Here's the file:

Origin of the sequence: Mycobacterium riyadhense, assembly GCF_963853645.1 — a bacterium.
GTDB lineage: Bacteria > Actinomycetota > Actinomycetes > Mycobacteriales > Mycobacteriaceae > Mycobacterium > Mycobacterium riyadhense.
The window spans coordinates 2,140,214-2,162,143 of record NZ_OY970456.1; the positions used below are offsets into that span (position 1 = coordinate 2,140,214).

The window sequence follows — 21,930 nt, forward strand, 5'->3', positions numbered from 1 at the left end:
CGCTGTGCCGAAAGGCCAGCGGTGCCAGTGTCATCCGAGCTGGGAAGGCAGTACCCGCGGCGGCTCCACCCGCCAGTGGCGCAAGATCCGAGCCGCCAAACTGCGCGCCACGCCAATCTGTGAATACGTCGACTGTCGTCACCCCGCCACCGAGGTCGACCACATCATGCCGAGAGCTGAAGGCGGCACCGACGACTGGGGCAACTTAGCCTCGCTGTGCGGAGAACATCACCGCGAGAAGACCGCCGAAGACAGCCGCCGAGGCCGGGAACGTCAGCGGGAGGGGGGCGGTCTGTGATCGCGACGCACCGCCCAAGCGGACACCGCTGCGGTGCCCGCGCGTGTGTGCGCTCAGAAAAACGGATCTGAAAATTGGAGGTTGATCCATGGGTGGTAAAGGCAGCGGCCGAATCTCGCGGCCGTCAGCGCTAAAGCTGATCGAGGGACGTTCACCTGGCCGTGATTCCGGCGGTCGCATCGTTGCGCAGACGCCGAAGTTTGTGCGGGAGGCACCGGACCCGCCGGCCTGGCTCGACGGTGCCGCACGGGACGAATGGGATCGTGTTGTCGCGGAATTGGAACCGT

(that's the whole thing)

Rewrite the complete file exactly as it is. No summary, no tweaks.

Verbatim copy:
Origin of the sequence: Mycobacterium riyadhense, assembly GCF_963853645.1 — a bacterium.
GTDB lineage: Bacteria > Actinomycetota > Actinomycetes > Mycobacteriales > Mycobacteriaceae > Mycobacterium > Mycobacterium riyadhense.
The window spans coordinates 2,140,214-2,162,143 of record NZ_OY970456.1; the positions used below are offsets into that span (position 1 = coordinate 2,140,214).

The window sequence follows — 21,930 nt, forward strand, 5'->3', positions numbered from 1 at the left end:
CGCTGTGCCGAAAGGCCAGCGGTGCCAGTGTCATCCGAGCTGGGAAGGCAGTACCCGCGGCGGCTCCACCCGCCAGTGGCGCAAGATCCGAGCCGCCAAACTGCGCGCCACGCCAATCTGTGAATACGTCGACTGTCGTCACCCCGCCACCGAGGTCGACCACATCATGCCGAGAGCTGAAGGCGGCACCGACGACTGGGGCAACTTAGCCTCGCTGTGCGGAGAACATCACCGCGAGAAGACCGCCGAAGACAGCCGCCGAGGCCGGGAACGTCAGCGGGAGGGGGGCGGTCTGTGATCGCGACGCACCGCCCAAGCGGACACCGCTGCGGTGCCCGCGCGTGTGTGCGCTCAGAAAAACGGATCTGAAAATTGGAGGTTGATCCATGGGTGGTAAAGGCAGCGGCCGAATCTCGCGGCCGTCAGCGCTAAAGCTGATCGAGGGACGTTCACCTGGCCGTGATTCCGGCGGTCGCATCGTTGCGCAGACGCCGAAGTTTGTGCGGGAGGCACCGGACCCGCCGGCCTGGCTCGACGGTGCCGCACGGGACGAATGGGATCGTGTTGTCGCGGAATTGGAACCGT